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Rebuilding Trust

 One builder singlehandedly tries to restore the public perception of contractors.

By Christianna McCausland

When Nora Moynihan wanted to renovate the basement of her Towson home last year, she didn't quite know where to start. "I don't know anything about owning a house," she explains. "[Hiring a contractor] is like taking your car to a mechanic." So she followed the normal rule of thumb, calling several contractors and interviewing them.

What she found was disappointing-contractors didn't show, showed up late, or didn't want to be troubled with filing for the correct building permits. So she went to her neighbor who was also doing some work on his house.

That's how she met George Waldhauser. Although she was ready to hire him on the spot, she recalls he said, "Don't take my word for it, go to my website and check it out." He sent her to buildingbaltimore.com, the site Waldhauser created as a haven for homeowners looking for skilled, professional contractors and suppliers who have proven to be honest and efficient. Now, says Moynihan, "I visit his website all the time."

According to Waldhauser, Moynihan's experience is not uncommon. "I think the industry could use a little touch-up paint," says Waldhauser, a Harford County resident who has been a contractor for more than 30 years. When personal affairs brought him back to Baltimore from California in 1990, Waldhauser got his business off the ground by passing out fliers for his services door to door. At one home, a woman took one look at the flier, said, "another contractor crook," and tore the flier up in his face. It was then that the idea to create a gathering spot for reputable contractors took shape. "I would like to be associated with a group of top-notch contractors, rather than a bunch of con artists," says Waldhauser.

Just about anyone who has taken on any sort of home repair has a nightmare story to share about the person who did the job. As Baltimore continues to undergo its urban Renaissance, the need for contractors continues to grow, but with the speed at which the city is changing, many people take shortcuts in the hiring process, not checking references or licenses - and regretting it later.

"It's incredible how much work is out there," says Waldhauser. "As a result of that, people buy these properties and they get into a bind when they need the work done in a timely fashion and they hrie somebody who talks a good game and they don't check credentials because they're just interested in getting the job done. I hear all the horror stories after the fact."

As someone who took his craft seriously, and knew others who did the same, Waldhauser started out with at talk show on WCBM, and gave lectures to community groups and in retirement communities. But with the blossoming of the Internet, he found the best forum to reach the masses. Thus began buildingbaltimore.com. "Basically, it's a resource for newcomers and people who are already established here to find a reliable source," he explains.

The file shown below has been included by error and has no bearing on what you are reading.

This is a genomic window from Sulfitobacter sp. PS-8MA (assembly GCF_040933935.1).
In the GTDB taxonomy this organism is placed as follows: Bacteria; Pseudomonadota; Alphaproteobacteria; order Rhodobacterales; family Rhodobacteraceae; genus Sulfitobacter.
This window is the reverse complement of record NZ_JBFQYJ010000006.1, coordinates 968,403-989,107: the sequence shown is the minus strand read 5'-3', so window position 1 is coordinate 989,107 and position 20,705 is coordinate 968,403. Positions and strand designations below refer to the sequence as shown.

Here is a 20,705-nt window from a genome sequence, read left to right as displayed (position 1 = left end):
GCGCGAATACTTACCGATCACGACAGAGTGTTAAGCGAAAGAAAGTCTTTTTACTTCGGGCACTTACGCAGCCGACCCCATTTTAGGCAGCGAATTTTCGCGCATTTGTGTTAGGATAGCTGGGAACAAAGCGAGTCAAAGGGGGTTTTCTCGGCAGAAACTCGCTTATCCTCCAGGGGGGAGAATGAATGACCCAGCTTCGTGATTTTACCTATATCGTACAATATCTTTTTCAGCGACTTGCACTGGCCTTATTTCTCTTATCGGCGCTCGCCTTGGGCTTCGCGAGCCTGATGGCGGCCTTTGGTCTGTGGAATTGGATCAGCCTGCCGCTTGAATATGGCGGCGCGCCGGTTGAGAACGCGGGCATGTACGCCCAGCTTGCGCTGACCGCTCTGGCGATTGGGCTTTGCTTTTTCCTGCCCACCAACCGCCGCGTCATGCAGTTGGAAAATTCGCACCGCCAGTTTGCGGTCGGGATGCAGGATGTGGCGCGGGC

Although the website is still growing, visitors can search for contractors in almost every field, from tile guys to electricians to decorative painters. There are articles for homeowners about the pitfalls of working with unlicensed workers, reminders about seasonal home maintenance, and links to neighborhood groups and organizations such as Crime Watch and the Department of Sanitation. Waldhauser checks out every resource to make sure they are licensed and insured. Each person applying to be included on the site must provide references. Visitors to the site can lodge complaints against service providers, which Waldhauser then investigates. If the complaint is valid, the service provider will be removed.

Heather Macon, who lives in Reservoir Hill, learned about the site when she consulted Waldhauser about rehabilitating her home. "The website is very user-friendly," she states. "It gives good licensed contractor information as well as many more things you need to know when doing a rehab- licensing issues, home maintenance, before and after photos of previous rehabs."

While homeowners may appreciate that Waldhauser is doing their homework for them, he says he's no hero. It behooves him and his business to develop contracts with companies that are going to do good work for the long haul. Waldhauser solicits companies to apply to the website through various forms of advertising; those that meet his criteria to be listed pay an annual fee to be included.

Sam Smargissi of 203k Consultants, a building consultant and home inspector, met Waldhauser when he was inspecting a job. Smargissi says that he's been getting "swamped" with new business since he got on the site, averaging 13-15 calls a week from people who have found him through the website. He's now expanding his offices to keep up with demand. "It [the website] is very informative and well-designed," he says. "It's a quality site so I enjoy being associated with it." The site also gives many contractors something they don't have- unlike other services, contractors have been slow to move into the web-based world, and buildingbaltimore.com gives them an online presence.

Waldhauser hopes to grow the Baltimore site until it has 300-500 top-quality contractors and 40-50 of the best mortgage businesses. He has bought more than 50 domain names for similar sites in other cities and may expand in the future. As someone who has testified as an expert witness against faulty contractors, Waldhauser knows the industry's reputation and is working hard to polish it.

It's like being a used-car salesmen," says Waldhauser, chuckling. "You either take it on the chin and say, 'I'm going to be identified with a bunch of hoodlums,' or you become the best used-car salesmen you can and try to tell people how to avoid some of these scams."